Source: Robert Shiller database, Graham Capital Management, December 2021. 5-year rolling correlation between the S&P 500 Index and 10-year U.S. Treasury bonds.
In 2021, there were periods of elevated correlations across a wide array of markets. Investing in diversifying strategies—such as certain macro trading strategies that have the ability to go long and short and that trade a wide range of markets—may help to offset this concentration risk.
From an asset allocation perspective, investors reevaluating the role of fixed income may want to consider allocations to alternative strategies that ideally have positive long-term return potential and diversifying characteristics during difficult equity environments.
The role of macro in an investment portfolio
Macro strategies can profit across a variety of market environments due to their ability to go long and short a diverse, generally liquid market universe, and flexibility in trading evolving market themes. This may result in low correlation to stocks and bonds over the long term and the potential for positive returns; however, returns may be more modest in isolation and are meant to complement—rather than compete with—traditional assets such as equities. Ultimately, these strategies can have more muted returns and even a slight positive correlation to equities, yet may still offer significant diversification benefits.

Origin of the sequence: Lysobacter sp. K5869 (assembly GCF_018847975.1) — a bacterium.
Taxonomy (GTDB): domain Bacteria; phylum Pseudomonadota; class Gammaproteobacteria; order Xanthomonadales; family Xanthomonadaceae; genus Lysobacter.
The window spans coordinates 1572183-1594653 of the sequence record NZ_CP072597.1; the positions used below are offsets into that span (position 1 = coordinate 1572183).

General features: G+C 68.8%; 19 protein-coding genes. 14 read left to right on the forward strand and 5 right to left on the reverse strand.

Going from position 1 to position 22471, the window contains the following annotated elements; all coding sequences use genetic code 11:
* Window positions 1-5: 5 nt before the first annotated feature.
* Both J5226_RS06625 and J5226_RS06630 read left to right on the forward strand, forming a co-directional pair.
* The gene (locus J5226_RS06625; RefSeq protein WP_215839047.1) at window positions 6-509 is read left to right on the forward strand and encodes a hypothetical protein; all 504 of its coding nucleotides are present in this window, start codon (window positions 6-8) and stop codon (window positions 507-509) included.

Macro strategies typically have low correlation to other asset classes
Source: eVestment, Graham Capital Management, December 2021.
Potential benefits of allocating to macro
|Increase overall returns||Improve risk-adjusted returns||Lower overall volatility||Reduce drawdowns||Reduce beta to equities|
|Annualized return||Information ratio||Annualized volatility||Worst drawdown||Beta to equities|
|Traditional 60/40 portfolio||5.74||0.57||10.06||36.09||0.64|
|HFRI Macro Index||4.58||0.91||5.06||8.02||0.10|
|Traditional portfolio with 10% HFRI Macro Index||5.91||0.69||8.55||31.38||0.55|